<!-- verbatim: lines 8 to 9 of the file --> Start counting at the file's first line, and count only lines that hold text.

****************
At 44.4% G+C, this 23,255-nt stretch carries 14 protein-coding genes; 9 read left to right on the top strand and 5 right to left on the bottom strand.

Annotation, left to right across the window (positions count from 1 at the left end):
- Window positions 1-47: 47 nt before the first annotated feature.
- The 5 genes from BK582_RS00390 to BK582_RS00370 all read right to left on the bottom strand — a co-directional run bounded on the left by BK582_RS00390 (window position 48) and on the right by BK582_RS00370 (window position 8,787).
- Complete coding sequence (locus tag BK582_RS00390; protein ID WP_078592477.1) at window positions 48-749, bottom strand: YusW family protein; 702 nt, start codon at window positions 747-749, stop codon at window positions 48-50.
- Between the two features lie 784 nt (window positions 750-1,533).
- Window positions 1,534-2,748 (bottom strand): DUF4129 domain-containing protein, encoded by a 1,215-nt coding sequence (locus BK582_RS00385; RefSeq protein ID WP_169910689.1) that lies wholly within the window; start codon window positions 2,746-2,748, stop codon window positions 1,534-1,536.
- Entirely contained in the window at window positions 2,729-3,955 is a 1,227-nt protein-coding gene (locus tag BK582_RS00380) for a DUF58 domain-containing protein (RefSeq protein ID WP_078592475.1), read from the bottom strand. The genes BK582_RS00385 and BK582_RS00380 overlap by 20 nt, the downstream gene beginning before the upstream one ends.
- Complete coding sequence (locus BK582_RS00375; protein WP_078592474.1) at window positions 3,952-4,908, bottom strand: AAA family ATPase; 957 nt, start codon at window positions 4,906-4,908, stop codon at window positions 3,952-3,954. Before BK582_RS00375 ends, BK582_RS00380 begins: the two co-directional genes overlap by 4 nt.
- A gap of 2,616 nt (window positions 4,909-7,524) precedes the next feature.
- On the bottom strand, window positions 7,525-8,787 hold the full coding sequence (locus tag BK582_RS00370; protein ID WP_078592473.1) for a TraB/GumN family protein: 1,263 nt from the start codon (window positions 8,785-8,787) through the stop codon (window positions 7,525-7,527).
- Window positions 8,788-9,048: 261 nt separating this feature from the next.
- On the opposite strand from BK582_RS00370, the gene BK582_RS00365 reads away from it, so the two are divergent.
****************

- Entirely contained in the window at window positions 2,729-3,955 is a 1,227-nt protein-coding gene (locus tag BK582_RS00380) for a DUF58 domain-containing protein (RefSeq protein ID WP_078592475.1), read from the bottom strand. The genes BK582_RS00385 and BK582_RS00380 overlap by 20 nt, the downstream gene beginning before the upstream one ends.
- Complete coding sequence (locus BK582_RS00375; protein WP_078592474.1) at window positions 3,952-4,908, bottom strand: AAA family ATPase; 957 nt, start codon at window positions 4,906-4,908, stop codon at window positions 3,952-3,954. Before BK582_RS00375 ends, BK582_RS00380 begins: the two co-directional genes overlap by 4 nt.